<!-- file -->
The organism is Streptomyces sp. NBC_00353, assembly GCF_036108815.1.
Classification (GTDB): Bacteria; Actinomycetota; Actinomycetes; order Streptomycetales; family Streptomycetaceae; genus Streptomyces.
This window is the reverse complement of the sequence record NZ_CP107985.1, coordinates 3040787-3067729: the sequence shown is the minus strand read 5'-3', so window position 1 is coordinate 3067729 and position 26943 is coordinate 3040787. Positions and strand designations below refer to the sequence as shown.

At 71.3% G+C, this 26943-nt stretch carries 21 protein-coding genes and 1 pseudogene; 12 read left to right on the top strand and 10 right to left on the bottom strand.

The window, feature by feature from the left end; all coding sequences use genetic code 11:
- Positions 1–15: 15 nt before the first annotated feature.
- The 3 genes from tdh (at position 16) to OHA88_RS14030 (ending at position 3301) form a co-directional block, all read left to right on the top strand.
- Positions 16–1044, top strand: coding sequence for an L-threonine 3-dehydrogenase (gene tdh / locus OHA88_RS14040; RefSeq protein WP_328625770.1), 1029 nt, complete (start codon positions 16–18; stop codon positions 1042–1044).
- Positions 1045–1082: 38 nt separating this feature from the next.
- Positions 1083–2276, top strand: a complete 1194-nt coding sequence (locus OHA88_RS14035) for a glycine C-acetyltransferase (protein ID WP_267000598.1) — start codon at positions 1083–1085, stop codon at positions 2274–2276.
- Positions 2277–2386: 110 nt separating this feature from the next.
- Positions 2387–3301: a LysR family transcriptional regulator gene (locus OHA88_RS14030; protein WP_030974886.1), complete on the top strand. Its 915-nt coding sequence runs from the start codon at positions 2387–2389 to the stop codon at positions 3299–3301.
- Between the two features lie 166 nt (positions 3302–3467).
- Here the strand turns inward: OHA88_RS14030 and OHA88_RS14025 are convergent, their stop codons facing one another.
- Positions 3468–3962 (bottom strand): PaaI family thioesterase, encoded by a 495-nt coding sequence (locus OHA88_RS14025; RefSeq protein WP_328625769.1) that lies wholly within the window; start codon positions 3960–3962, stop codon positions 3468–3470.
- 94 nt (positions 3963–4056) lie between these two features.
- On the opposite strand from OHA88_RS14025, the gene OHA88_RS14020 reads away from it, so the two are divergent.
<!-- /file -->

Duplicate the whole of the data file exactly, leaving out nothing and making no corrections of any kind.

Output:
The organism is Streptomyces sp. NBC_00353, assembly GCF_036108815.1.
Classification (GTDB): Bacteria; Actinomycetota; Actinomycetes; order Streptomycetales; family Streptomycetaceae; genus Streptomyces.
This window is the reverse complement of the sequence record NZ_CP107985.1, coordinates 3040787-3067729: the sequence shown is the minus strand read 5'-3', so window position 1 is coordinate 3067729 and position 26943 is coordinate 3040787. Positions and strand designations below refer to the sequence as shown.

At 71.3% G+C, this 26943-nt stretch carries 21 protein-coding genes and 1 pseudogene; 12 read left to right on the top strand and 10 right to left on the bottom strand.

The window, feature by feature from the left end; all coding sequences use genetic code 11:
- Positions 1–15: 15 nt before the first annotated feature.
- The 3 genes from tdh (at position 16) to OHA88_RS14030 (ending at position 3301) form a co-directional block, all read left to right on the top strand.
- Positions 16–1044, top strand: coding sequence for an L-threonine 3-dehydrogenase (gene tdh / locus OHA88_RS14040; RefSeq protein WP_328625770.1), 1029 nt, complete (start codon positions 16–18; stop codon positions 1042–1044).
- Positions 1045–1082: 38 nt separating this feature from the next.
- Positions 1083–2276, top strand: a complete 1194-nt coding sequence (locus OHA88_RS14035) for a glycine C-acetyltransferase (protein ID WP_267000598.1) — start codon at positions 1083–1085, stop codon at positions 2274–2276.
- Positions 2277–2386: 110 nt separating this feature from the next.
- Positions 2387–3301: a LysR family transcriptional regulator gene (locus OHA88_RS14030; protein WP_030974886.1), complete on the top strand. Its 915-nt coding sequence runs from the start codon at positions 2387–2389 to the stop codon at positions 3299–3301.
- Between the two features lie 166 nt (positions 3302–3467).
- Here the strand turns inward: OHA88_RS14030 and OHA88_RS14025 are convergent, their stop codons facing one another.
- Positions 3468–3962 (bottom strand): PaaI family thioesterase, encoded by a 495-nt coding sequence (locus OHA88_RS14025; RefSeq protein WP_328625769.1) that lies wholly within the window; start codon positions 3960–3962, stop codon positions 3468–3470.
- 94 nt (positions 3963–4056) lie between these two features.
- On the opposite strand from OHA88_RS14025, the gene OHA88_RS14020 reads away from it, so the two are divergent.